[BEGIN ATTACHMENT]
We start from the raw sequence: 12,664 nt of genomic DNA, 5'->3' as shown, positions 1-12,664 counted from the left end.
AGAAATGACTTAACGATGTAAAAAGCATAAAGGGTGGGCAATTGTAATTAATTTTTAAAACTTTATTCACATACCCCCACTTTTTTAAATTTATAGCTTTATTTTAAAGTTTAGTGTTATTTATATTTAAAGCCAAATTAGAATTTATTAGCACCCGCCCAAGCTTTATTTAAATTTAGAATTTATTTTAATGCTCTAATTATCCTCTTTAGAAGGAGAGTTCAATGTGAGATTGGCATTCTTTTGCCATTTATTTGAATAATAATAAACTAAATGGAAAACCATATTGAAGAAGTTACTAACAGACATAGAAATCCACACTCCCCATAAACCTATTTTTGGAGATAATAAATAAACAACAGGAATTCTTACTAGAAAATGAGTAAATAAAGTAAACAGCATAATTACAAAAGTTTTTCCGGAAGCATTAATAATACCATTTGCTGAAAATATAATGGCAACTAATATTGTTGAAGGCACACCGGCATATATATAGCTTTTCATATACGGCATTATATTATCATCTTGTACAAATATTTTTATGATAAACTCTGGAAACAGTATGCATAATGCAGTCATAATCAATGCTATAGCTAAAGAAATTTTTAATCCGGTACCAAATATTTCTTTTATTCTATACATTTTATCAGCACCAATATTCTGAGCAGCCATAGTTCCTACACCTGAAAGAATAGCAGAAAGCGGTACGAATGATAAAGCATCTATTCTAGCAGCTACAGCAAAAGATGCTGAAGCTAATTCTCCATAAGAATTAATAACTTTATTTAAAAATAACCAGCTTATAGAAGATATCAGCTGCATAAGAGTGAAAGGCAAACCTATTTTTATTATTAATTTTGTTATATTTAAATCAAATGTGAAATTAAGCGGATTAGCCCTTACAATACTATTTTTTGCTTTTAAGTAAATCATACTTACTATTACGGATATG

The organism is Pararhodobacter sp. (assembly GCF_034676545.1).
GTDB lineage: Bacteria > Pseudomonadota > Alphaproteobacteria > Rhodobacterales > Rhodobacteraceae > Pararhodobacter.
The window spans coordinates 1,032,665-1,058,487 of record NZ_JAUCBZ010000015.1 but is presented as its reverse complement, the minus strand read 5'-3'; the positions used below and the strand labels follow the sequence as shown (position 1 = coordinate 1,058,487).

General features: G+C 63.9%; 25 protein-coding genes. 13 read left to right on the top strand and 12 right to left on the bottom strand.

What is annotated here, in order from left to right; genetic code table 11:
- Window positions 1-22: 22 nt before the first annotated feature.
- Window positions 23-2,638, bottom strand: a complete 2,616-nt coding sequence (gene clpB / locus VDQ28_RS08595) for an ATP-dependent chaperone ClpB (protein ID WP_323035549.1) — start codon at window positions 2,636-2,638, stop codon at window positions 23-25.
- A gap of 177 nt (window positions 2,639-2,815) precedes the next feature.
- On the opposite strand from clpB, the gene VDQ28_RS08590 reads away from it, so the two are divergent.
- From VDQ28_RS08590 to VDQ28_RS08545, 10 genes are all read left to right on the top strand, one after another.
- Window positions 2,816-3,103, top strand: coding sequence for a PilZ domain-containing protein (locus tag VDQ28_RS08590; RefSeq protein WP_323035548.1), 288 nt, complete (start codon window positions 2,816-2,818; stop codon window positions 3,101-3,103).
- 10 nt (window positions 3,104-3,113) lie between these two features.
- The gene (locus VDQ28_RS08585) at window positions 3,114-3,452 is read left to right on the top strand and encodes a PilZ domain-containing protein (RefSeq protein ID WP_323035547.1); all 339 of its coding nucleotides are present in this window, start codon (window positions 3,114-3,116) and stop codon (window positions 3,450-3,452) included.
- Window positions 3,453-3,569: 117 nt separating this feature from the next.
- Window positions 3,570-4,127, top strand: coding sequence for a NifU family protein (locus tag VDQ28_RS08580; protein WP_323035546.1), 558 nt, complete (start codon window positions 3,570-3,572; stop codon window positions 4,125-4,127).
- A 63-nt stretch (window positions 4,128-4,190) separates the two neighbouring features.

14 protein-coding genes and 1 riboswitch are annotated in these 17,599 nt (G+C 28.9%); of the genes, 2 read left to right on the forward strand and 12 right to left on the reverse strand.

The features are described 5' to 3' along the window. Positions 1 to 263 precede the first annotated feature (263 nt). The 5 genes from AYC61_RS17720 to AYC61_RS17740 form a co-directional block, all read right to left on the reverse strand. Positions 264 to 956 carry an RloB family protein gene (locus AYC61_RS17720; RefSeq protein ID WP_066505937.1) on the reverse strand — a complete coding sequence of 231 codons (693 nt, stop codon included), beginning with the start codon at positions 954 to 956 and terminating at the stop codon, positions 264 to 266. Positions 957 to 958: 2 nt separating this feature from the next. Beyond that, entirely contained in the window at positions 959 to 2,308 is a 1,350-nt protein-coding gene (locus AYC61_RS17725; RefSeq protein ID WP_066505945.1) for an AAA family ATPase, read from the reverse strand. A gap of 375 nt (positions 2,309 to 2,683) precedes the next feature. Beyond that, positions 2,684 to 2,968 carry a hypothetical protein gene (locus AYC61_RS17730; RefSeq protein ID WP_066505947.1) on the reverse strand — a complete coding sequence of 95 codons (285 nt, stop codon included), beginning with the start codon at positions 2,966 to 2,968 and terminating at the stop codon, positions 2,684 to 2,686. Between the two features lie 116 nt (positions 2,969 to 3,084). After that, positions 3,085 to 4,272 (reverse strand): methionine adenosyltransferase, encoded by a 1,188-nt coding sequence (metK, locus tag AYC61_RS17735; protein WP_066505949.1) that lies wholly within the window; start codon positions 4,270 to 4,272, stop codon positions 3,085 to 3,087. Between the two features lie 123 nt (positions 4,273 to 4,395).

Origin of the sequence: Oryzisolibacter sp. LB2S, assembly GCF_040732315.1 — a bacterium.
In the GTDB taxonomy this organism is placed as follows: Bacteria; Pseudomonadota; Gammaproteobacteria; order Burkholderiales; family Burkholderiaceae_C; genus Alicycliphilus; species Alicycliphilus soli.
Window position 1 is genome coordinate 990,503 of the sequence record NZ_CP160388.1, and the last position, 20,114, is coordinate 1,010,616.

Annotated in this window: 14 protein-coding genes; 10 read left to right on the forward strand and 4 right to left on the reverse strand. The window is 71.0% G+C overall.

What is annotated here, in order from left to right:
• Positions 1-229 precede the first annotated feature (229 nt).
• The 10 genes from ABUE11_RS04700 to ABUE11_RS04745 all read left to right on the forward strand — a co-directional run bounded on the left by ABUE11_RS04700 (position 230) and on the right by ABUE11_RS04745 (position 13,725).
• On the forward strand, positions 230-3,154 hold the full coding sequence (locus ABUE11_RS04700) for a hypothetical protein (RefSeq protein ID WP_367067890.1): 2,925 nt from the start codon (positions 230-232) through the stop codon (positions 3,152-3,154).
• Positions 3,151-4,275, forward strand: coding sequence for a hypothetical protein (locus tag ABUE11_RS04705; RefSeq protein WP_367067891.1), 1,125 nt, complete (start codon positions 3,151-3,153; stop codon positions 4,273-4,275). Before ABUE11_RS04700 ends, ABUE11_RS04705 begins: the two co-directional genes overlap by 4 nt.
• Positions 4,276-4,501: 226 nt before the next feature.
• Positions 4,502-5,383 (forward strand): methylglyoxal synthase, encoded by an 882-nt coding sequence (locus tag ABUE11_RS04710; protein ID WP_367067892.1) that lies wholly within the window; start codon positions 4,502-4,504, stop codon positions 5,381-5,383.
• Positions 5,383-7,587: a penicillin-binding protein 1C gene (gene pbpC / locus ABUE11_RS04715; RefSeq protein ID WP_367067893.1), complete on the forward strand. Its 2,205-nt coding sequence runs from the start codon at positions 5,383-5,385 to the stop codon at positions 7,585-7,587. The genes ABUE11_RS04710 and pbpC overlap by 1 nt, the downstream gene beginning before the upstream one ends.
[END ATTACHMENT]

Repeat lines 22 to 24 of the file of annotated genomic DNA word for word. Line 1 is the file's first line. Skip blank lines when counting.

In the GTDB taxonomy this organism is placed as follows: Bacteria; Pseudomonadota; Gammaproteobacteria; order Burkholderiales; family Burkholderiaceae_C; genus Alicycliphilus; species Alicycliphilus soli.
Window position 1 is genome coordinate 990,503 of the sequence record NZ_CP160388.1, and the last position, 20,114, is coordinate 1,010,616.

Annotated in this window: 14 protein-coding genes; 10 read left to right on the forward strand and 4 right to left on the reverse strand. The window is 71.0% G+C overall.